Phantom Birds and Birdbooks
Although birding is not part of most people’s lives as yet, there are still Indians who regularly turn to a field guide to identify a bird they’ve seen.india Updated: Jan 10, 2010 22:49 IST
Although birding is not part of most people’s lives as yet, there are still Indians who regularly turn to a field guide to identify a bird they’ve seen. In 2005, a new book hit the American and European stands — Birds of South Asia: The Ripley Guide by Pamela C. Rasmussen and John C. Anderton.
The book is path breaking for many reasons. It includes Afghanistan for the first time. It recasts aspects of ornithological history and includes migration maps.
Rasmussen’s quest for an updated book turned into a real life thriller. As Rasmussen examined collections, she uncovered a fraud. It seems the famous Meinertzhagen collection of a British Colonel, comprised several stolen specimens. Sometimes, the birds missing from one collection would show up here, misleading labels. By figuring it out, Rasmussen was able to identify birds that were never found in locations they were supposedly seen in, such as some parts of North East India.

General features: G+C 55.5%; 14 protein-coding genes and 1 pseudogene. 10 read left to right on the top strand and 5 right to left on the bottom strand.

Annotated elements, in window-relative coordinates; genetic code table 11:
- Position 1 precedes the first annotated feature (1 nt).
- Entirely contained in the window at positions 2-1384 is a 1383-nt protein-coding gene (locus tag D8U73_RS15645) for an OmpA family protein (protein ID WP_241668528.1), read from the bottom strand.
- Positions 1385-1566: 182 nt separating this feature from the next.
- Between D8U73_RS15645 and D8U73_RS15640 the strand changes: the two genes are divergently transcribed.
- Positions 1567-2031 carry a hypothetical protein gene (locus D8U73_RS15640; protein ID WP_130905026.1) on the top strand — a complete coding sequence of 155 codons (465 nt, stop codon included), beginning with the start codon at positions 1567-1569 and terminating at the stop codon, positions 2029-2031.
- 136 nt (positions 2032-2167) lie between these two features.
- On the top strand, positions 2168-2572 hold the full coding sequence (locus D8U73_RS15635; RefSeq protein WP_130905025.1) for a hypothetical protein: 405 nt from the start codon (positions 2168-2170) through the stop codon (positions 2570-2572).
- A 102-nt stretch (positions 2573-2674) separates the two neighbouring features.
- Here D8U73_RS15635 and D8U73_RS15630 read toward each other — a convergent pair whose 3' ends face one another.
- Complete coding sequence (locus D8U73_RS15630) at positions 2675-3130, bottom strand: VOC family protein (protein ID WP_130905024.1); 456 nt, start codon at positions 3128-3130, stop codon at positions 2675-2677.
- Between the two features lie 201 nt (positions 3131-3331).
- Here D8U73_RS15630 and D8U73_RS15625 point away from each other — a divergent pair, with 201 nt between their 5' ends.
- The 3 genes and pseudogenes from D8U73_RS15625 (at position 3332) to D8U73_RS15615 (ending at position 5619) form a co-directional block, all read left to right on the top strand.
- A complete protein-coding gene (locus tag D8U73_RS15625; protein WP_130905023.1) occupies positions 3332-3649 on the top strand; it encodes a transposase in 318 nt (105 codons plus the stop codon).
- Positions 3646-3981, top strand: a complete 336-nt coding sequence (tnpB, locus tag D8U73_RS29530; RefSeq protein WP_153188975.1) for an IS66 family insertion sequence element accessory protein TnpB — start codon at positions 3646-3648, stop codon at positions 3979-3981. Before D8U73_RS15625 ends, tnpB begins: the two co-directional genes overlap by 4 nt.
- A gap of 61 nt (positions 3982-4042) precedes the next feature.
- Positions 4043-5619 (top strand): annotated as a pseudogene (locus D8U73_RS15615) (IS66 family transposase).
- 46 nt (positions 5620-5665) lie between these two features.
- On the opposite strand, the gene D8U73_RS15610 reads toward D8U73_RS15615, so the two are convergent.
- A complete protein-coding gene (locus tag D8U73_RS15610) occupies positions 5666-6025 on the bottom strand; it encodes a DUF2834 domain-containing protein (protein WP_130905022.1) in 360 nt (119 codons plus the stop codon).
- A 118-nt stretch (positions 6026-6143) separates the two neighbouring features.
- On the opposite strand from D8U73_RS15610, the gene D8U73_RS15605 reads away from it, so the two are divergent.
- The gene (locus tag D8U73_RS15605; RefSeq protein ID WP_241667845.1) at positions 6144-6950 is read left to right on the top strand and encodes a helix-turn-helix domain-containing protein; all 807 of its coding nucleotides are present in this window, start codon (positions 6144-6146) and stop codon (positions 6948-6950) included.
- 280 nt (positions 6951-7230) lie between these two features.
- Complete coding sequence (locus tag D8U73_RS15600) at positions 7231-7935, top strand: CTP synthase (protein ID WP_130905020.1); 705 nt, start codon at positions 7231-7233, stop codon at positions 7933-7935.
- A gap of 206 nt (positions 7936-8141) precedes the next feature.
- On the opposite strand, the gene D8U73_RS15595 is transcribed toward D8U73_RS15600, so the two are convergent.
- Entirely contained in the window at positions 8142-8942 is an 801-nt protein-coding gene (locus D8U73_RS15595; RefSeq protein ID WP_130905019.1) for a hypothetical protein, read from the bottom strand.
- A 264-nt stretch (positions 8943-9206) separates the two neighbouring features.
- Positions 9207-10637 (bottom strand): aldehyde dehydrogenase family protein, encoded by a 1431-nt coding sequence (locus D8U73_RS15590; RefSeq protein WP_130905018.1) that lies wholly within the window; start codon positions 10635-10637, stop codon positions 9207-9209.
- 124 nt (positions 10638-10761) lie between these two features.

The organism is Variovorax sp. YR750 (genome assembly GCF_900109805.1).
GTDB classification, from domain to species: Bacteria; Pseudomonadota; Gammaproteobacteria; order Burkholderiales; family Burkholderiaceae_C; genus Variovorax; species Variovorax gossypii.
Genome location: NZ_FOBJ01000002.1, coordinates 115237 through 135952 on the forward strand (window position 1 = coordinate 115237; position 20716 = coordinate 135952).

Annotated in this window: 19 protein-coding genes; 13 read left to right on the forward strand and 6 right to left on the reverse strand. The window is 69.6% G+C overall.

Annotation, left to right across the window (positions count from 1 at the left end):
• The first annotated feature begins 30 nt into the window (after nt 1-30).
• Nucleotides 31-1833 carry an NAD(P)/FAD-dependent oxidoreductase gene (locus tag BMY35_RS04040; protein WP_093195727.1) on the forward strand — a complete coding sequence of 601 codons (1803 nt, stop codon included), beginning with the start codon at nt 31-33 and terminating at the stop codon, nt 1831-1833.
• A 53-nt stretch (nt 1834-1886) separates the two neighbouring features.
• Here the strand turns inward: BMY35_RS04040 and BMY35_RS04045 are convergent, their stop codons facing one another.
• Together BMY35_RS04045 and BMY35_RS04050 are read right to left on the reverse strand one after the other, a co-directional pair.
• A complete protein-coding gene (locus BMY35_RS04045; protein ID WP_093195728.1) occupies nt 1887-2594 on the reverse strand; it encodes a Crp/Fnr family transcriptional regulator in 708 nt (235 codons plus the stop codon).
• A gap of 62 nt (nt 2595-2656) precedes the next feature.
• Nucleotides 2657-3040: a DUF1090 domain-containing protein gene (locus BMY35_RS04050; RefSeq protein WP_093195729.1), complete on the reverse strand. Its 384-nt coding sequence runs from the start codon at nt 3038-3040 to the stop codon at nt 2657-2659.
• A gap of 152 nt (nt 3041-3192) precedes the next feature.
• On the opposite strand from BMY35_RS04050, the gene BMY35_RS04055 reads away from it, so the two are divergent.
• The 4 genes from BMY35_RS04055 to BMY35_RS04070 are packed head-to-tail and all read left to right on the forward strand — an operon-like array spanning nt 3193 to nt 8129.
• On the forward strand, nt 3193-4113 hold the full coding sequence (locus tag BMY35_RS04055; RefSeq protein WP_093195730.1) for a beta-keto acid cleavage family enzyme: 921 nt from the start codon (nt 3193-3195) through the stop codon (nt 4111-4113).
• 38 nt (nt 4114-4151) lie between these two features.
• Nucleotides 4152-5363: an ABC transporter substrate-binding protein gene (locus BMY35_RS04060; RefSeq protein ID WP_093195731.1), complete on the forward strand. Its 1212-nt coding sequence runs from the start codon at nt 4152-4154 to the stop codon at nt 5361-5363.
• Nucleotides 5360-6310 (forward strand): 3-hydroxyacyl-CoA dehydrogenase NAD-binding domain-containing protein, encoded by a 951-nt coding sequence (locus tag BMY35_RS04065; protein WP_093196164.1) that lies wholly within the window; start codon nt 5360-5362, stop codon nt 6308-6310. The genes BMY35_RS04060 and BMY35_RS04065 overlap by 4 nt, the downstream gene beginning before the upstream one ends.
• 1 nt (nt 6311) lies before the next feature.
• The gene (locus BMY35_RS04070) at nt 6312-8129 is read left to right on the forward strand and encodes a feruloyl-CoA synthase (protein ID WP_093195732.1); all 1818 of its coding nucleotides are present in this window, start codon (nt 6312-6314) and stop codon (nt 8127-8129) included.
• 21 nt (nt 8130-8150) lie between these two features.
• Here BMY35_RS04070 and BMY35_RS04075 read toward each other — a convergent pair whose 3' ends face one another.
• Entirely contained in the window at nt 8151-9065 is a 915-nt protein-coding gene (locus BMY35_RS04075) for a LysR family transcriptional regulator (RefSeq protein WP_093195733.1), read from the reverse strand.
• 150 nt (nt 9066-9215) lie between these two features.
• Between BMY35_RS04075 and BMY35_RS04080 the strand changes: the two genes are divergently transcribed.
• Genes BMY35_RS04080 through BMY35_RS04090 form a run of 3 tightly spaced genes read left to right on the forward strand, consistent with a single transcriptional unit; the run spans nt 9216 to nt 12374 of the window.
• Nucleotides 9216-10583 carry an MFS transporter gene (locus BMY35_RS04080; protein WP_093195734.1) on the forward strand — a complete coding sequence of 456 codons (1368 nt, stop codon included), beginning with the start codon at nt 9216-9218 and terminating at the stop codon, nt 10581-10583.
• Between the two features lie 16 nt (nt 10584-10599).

But that’s only one aspect of the book. The unhappy part is that you still can’t buy the book in India. How despairing is it, when one can’t access knowledge about India right here?
Tiles for a better city
Sometimes, people look up the capital, Delhi. But if they looked at the pavements around Lodi Road, they’d know a bad idea is being implemented.
Even a child who cares about the environment knows that rather than lay out stone blocks, tiles that allow for water percolation are better. Already, water tables have dropped due to deep boring. A green design will make some difference.